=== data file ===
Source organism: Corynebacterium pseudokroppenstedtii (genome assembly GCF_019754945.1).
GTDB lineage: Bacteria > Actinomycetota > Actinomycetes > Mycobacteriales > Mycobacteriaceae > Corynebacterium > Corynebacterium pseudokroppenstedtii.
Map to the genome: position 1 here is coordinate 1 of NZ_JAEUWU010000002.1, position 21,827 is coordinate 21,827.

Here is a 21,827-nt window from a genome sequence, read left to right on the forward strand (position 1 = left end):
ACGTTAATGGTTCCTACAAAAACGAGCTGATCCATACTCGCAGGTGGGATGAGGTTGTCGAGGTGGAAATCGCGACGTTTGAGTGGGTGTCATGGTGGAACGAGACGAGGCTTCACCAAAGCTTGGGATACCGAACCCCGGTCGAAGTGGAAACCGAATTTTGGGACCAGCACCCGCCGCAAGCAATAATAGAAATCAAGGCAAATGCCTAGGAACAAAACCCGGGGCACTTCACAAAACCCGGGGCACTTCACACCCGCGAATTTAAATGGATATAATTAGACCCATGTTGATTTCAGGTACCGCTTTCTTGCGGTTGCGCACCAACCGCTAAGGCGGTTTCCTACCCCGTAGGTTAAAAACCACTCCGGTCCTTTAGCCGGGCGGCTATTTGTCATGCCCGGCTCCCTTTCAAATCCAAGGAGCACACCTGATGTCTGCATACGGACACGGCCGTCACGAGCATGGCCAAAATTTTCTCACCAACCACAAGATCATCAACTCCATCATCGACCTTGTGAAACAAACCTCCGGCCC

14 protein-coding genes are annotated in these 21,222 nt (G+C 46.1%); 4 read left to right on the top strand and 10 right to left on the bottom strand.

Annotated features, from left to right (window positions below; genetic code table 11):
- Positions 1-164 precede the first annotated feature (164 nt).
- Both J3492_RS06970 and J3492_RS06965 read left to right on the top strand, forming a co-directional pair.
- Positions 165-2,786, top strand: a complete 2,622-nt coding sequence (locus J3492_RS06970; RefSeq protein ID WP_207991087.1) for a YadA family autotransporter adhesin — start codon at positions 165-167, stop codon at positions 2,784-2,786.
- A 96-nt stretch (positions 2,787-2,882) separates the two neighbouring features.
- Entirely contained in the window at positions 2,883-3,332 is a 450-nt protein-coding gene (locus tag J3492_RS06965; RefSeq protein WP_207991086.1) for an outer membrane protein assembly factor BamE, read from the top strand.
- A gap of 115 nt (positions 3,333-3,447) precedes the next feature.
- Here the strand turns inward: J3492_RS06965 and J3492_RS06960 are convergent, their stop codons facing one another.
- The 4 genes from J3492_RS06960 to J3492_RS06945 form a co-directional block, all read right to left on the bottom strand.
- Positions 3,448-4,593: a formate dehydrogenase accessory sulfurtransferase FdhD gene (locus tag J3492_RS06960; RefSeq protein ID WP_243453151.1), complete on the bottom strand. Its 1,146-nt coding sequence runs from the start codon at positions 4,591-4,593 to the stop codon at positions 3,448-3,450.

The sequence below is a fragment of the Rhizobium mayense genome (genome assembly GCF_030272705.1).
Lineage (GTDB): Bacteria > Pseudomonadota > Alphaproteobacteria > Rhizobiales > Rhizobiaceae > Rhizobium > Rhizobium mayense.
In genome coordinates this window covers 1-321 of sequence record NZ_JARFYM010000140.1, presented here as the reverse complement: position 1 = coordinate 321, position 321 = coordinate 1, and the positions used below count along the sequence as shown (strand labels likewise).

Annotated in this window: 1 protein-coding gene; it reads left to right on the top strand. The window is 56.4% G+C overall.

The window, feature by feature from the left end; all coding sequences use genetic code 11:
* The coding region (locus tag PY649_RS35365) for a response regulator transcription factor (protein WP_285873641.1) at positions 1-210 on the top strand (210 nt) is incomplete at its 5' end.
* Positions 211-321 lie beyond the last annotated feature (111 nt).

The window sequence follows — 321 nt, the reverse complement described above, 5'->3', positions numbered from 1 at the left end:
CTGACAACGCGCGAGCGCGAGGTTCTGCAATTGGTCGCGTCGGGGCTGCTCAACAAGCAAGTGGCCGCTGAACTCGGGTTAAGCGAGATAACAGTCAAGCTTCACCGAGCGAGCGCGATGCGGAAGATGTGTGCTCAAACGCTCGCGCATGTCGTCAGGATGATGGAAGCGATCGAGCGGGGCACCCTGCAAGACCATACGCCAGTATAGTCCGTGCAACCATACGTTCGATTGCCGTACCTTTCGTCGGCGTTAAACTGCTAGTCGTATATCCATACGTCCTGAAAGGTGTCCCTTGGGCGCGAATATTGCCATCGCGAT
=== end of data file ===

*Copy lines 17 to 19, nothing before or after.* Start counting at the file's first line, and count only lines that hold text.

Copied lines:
The sequence below is a fragment of the Rhizobium mayense genome (genome assembly GCF_030272705.1).
Lineage (GTDB): Bacteria > Pseudomonadota > Alphaproteobacteria > Rhizobiales > Rhizobiaceae > Rhizobium > Rhizobium mayense.
In genome coordinates this window covers 1-321 of sequence record NZ_JARFYM010000140.1, presented here as the reverse complement: position 1 = coordinate 321, position 321 = coordinate 1, and the positions used below count along the sequence as shown (strand labels likewise).